D.I.E.T., to coin a silly acronym, is in fact a remake of The Dalek Invasion of Earth, but once again takes place in the non-canonical world of Movie Who, where Daleks are brightly coloured, grand-daughters are tiny, and names you recall are attached to people you've never met before. Lots of fun for everyone, then.
Meet Tom Campbell, Special Constabulary, K Division. You may notice that he looks suspiciously like Donna's granddad, Wilf, because both of them are really Bernard Cribbins. At the beginning of this film, Tom tries to stop a jewel robbery and gets a severe blow to the back of the head for his trouble. As he runs down the street after the getaway car, he spies a police box and thinks "Ah ha, I'll go in here for help!" You can probably guess that this turns out to be No Ordinary Police Box (TM).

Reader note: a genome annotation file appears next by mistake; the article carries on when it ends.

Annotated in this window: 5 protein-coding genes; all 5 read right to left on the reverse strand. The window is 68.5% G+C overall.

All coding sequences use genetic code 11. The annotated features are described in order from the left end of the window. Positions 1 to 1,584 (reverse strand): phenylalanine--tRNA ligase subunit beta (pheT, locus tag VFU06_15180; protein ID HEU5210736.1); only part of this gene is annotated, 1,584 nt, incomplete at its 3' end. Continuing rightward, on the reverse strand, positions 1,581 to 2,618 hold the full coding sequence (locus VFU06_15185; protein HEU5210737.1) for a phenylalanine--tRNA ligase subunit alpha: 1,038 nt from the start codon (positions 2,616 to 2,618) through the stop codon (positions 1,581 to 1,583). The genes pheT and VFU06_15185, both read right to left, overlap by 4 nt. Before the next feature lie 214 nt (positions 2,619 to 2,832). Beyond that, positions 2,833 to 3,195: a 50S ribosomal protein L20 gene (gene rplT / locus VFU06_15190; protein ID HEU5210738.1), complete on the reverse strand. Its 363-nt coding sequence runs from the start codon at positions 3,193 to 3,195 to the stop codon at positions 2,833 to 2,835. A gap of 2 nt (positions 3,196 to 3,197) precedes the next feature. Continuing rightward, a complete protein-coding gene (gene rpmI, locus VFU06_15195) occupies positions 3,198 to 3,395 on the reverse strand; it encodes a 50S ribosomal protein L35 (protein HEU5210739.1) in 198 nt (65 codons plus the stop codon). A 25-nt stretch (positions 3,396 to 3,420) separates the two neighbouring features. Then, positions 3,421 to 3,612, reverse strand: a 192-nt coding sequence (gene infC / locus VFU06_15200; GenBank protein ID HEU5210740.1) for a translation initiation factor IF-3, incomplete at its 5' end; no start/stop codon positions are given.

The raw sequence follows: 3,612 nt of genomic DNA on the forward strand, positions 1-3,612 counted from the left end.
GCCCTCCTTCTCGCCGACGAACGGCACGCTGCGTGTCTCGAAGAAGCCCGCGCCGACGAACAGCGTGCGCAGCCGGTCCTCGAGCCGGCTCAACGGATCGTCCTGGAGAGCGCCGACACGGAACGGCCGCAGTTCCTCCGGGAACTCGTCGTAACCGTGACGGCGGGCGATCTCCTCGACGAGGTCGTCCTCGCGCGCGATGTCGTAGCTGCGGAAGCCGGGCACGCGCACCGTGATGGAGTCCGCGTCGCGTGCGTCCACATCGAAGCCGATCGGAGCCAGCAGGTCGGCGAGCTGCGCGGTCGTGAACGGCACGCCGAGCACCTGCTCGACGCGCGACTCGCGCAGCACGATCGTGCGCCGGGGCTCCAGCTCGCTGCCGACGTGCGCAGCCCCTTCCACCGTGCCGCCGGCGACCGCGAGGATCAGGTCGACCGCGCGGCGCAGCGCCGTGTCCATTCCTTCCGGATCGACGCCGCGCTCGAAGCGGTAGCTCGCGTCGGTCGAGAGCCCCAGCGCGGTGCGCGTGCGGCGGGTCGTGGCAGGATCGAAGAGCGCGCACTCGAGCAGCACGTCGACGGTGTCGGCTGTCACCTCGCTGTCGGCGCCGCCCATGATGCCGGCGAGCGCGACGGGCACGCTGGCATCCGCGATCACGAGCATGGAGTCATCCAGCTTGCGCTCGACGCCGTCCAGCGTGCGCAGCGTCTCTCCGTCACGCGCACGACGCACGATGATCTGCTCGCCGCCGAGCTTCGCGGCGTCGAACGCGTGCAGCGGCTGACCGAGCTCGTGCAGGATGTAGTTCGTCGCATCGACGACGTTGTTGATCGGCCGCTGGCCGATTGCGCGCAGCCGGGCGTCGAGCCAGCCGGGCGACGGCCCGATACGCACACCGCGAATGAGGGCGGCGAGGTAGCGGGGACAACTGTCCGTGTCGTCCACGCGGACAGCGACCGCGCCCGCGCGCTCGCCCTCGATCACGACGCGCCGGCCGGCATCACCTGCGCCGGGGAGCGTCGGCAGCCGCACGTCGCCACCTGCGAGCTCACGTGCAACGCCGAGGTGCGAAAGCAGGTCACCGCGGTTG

By the way, if you'd like to try to fan-wank Tom into SEEKRITLY being the same person as Wilf, be my guest. I suppose you could start with some sort of concussion/amnesia (caused by the bang on the head), and madly handwave the rest, but I fear it might be a tad difficult to pull it off convincingly.
As you can see, Dr Who has redecorated
Tom is gobsmacked by all this, but before he can figure out what's going on,
Another tragic aspect of the future is that it has been taken over by product placement. Advertisements for Sugar Puffs seem particularly prevalent: it transpires that this is because the film was actually sponsored by Sugar Puffs. Perhaps more movies should be? Personally I'd like to see James Bond chowing down on a honey-coated bowlful: it'd make a change from all the Sony phones and Aston Martins.
Gaze in wonder as technological terror rises from the Thames! Despite the fact that the London of the future is a mass of run-down rubble, you'll note that the Dalek looks pretty clean after its dip in the river. If one tried to do the same thing today, it'd probably come out covered in old plastic bags or with a shopping trolley wedged on its head.